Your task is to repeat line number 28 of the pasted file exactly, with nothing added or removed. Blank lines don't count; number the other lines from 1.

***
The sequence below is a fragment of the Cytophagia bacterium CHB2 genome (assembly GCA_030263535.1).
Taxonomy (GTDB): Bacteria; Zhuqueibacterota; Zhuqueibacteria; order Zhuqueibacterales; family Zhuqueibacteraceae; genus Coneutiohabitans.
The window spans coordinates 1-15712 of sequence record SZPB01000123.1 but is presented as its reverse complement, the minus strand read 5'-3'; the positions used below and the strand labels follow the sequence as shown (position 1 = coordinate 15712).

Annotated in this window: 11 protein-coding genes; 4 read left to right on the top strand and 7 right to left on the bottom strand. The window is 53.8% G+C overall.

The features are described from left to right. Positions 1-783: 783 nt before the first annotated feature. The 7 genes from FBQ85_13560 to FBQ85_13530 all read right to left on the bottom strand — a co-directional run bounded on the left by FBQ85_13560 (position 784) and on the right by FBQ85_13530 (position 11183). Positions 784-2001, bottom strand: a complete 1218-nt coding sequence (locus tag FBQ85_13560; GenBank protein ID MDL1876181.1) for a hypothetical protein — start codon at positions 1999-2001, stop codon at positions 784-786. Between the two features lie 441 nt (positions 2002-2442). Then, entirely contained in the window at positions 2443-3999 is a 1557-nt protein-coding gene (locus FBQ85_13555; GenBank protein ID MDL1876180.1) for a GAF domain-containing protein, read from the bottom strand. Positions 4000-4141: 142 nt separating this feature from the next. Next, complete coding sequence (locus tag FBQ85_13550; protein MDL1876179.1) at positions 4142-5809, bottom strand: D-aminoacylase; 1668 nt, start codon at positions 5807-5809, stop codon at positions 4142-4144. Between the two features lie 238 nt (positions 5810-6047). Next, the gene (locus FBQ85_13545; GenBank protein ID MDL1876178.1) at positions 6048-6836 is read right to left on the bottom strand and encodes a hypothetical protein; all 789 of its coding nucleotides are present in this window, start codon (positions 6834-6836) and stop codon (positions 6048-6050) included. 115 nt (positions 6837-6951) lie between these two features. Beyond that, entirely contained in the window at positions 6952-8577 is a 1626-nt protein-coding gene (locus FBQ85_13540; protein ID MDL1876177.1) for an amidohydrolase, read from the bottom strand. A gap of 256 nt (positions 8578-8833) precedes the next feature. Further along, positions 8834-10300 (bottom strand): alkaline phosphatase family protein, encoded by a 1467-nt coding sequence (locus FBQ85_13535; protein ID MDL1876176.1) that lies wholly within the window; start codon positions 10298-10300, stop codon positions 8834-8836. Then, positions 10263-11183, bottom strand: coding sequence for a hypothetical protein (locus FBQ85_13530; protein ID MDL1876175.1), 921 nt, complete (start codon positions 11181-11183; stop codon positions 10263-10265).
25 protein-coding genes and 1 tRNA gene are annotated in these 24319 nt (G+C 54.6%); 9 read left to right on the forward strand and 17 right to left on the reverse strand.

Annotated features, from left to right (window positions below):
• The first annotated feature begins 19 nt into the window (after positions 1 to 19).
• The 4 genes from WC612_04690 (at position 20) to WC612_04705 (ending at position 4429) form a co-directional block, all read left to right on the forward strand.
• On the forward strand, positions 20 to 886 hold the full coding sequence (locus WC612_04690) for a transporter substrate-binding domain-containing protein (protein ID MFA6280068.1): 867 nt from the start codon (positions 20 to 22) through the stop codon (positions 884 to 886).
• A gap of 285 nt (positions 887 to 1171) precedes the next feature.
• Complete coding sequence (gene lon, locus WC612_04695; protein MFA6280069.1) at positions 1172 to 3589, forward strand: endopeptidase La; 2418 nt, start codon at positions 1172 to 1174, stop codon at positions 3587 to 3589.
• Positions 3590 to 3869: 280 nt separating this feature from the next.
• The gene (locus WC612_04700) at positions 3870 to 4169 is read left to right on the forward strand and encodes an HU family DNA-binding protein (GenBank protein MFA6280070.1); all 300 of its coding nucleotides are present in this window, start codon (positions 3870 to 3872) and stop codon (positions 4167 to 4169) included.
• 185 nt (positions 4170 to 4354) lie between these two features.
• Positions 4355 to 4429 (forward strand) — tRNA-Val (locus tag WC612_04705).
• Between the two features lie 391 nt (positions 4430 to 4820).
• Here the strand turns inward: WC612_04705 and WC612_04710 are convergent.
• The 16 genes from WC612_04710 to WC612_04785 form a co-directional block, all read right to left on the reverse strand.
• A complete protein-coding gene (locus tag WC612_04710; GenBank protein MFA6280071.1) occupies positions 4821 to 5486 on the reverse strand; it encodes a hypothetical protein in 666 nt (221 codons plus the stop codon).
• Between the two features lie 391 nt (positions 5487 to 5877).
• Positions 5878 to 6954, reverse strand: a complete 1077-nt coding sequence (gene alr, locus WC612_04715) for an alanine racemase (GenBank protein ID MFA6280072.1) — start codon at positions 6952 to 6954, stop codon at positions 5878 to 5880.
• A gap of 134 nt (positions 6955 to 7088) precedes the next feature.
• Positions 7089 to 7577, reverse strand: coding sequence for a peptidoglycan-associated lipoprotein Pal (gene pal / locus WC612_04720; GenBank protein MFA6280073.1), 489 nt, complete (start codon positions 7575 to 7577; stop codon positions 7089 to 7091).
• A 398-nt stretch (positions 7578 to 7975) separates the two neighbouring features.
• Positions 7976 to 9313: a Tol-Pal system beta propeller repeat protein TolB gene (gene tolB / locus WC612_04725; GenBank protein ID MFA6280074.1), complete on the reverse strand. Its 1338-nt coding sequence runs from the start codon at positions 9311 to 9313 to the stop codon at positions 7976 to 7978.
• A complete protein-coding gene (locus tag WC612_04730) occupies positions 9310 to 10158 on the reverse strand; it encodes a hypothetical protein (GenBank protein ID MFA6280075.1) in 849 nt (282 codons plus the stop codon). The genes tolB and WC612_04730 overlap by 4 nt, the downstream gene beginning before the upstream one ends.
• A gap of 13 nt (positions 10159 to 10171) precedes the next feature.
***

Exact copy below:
• A gap of 13 nt (positions 10159 to 10171) precedes the next feature.